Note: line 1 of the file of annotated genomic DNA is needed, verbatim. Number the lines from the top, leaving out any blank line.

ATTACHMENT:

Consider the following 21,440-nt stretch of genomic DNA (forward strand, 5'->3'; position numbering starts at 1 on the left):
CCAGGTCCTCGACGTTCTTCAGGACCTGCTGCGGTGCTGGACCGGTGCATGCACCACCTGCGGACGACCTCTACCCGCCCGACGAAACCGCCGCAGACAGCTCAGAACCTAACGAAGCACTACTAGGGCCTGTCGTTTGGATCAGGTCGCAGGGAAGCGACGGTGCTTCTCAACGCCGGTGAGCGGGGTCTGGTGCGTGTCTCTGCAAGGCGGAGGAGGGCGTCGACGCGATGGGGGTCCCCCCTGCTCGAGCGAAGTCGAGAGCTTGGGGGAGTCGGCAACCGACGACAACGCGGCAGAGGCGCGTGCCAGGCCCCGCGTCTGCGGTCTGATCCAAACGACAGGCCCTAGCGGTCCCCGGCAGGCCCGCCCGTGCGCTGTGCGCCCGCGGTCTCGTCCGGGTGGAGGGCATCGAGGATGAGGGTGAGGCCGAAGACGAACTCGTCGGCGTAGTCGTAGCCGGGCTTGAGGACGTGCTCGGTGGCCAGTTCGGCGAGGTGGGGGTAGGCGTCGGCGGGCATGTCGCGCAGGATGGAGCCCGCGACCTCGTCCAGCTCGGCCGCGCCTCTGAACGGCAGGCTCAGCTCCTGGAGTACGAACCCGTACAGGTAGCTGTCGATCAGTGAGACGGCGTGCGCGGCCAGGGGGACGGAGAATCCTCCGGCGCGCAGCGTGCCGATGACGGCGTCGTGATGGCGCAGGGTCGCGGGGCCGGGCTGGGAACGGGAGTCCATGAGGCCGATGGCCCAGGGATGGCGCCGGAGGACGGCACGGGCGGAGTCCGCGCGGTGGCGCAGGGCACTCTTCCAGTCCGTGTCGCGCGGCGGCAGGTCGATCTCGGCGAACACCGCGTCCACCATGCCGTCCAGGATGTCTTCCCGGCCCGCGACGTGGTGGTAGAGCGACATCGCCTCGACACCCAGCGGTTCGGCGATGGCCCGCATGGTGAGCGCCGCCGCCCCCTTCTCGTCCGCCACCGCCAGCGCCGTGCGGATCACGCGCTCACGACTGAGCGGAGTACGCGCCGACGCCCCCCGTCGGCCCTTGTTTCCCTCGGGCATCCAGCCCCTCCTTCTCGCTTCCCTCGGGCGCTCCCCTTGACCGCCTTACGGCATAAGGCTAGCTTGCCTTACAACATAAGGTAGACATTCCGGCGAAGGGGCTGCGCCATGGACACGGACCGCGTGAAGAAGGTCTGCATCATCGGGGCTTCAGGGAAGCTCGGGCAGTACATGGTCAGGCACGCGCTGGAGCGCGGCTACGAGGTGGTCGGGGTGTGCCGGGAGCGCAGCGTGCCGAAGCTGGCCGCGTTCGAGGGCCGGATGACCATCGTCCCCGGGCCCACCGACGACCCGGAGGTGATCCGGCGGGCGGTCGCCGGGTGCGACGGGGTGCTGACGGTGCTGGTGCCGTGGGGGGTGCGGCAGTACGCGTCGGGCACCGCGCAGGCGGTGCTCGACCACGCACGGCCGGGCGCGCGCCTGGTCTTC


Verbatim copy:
Consider the following 21,440-nt stretch of genomic DNA (forward strand, 5'->3'; position numbering starts at 1 on the left):